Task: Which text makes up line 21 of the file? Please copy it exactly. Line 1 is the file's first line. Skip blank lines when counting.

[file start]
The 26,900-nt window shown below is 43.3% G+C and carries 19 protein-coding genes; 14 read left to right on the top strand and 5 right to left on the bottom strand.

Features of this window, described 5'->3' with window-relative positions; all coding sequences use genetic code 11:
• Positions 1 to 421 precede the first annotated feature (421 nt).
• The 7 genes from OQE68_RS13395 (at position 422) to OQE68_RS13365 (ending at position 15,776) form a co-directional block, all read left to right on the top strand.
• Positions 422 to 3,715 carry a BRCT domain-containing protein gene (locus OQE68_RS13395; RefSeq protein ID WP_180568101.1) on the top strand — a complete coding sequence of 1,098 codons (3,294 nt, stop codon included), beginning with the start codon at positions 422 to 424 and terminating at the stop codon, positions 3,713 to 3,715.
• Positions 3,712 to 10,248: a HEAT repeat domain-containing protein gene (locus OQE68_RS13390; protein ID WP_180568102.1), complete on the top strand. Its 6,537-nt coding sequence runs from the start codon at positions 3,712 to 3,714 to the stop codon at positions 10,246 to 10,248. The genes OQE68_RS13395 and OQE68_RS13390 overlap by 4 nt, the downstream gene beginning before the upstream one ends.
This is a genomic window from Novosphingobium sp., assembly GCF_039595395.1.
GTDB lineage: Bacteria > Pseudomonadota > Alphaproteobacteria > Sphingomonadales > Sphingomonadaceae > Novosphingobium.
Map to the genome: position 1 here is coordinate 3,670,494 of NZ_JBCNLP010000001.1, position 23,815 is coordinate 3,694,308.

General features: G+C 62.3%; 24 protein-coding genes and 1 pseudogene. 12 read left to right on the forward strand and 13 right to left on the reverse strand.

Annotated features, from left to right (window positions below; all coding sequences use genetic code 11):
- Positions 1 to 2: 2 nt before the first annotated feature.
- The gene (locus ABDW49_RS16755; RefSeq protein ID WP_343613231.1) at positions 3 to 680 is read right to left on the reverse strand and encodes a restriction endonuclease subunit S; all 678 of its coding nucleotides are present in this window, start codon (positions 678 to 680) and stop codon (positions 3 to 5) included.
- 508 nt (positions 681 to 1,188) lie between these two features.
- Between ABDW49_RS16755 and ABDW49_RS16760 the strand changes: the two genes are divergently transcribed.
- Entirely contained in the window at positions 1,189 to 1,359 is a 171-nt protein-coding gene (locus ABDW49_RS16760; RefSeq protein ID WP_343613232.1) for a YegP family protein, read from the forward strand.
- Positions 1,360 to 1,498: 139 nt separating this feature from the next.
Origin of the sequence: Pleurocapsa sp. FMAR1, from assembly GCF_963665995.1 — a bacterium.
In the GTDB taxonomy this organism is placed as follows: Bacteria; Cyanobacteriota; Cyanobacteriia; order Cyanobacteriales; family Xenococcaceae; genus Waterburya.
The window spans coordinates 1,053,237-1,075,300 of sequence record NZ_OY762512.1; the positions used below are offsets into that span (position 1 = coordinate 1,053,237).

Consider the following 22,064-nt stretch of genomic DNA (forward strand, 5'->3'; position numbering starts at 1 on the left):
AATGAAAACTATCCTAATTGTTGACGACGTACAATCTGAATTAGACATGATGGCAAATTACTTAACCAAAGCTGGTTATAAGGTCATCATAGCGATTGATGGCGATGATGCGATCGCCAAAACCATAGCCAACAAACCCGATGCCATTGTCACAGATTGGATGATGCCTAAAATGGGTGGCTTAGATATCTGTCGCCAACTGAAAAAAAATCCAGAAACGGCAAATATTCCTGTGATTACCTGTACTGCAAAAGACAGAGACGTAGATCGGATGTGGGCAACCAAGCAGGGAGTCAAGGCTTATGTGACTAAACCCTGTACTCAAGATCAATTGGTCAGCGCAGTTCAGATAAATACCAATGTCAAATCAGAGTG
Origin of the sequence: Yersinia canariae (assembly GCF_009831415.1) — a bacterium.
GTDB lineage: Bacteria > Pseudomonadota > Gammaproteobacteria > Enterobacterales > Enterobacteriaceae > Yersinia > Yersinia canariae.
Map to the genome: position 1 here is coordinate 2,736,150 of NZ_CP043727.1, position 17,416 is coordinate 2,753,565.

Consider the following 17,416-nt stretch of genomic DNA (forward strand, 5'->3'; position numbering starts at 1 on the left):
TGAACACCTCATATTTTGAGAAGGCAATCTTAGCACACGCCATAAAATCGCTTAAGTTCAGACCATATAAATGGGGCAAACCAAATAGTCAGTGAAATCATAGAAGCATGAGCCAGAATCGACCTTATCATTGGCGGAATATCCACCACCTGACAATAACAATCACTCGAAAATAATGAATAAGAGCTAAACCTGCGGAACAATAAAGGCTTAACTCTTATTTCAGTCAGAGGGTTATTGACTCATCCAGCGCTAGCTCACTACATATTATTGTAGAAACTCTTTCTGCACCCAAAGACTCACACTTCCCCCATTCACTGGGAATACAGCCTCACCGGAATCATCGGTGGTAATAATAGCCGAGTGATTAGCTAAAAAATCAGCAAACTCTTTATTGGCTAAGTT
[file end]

Consider the following 22,064-nt stretch of genomic DNA (forward strand, 5'->3'; position numbering starts at 1 on the left):